To understand the U.S. Supreme Court’s order on greenhouse-gas regulations, I had to read it three times -- and I’m a law professor. The complication isn’t a coincidence. It’s the very essence of the imprint that Chief Justice John Roberts is putting on the court.
U.S. Supreme Court justices indicated they are poised to deliver a fresh blow to affirmative action, hinting they will uphold a voter-approved ban on racial preferences at Michigan’s state-run universities.
The U.S. Supreme Court term that opens next week gives the Republican-appointed majority a chance to undercut decades-old precedents in clashes over campaign finance, racial discrimination and legislative prayer.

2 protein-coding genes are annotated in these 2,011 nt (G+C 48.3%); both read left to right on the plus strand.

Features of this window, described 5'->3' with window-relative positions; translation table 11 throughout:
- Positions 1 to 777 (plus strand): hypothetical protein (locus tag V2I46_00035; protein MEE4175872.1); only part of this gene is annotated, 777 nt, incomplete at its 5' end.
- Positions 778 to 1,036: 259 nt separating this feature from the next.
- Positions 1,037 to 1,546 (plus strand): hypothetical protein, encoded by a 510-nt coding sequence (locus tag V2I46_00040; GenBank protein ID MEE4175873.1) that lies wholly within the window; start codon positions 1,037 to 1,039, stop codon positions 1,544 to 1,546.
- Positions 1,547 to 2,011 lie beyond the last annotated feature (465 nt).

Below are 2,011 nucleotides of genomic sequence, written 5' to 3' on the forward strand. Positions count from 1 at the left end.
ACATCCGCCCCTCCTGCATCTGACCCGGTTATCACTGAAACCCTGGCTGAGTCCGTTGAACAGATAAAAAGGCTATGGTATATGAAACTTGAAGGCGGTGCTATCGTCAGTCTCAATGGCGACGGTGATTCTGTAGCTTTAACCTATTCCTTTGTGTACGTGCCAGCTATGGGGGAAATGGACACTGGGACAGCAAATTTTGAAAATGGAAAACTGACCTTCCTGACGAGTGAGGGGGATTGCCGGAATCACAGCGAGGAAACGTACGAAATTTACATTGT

In 2003, U.S. Supreme Court Justice Sandra Day O’Connor, with one foot out the door to care for her beloved husband, did the country a last favor by resolving the affirmative action debate in college admissions once and for all. Or so we thought.
Justice Ruth Bader Ginsburg hailed the U.S. Supreme Court’s incremental approach on gay marriage, blamed her colleagues for inviting a deluge of political spending -- and suggested she’s ready to spar over those issues for years to come.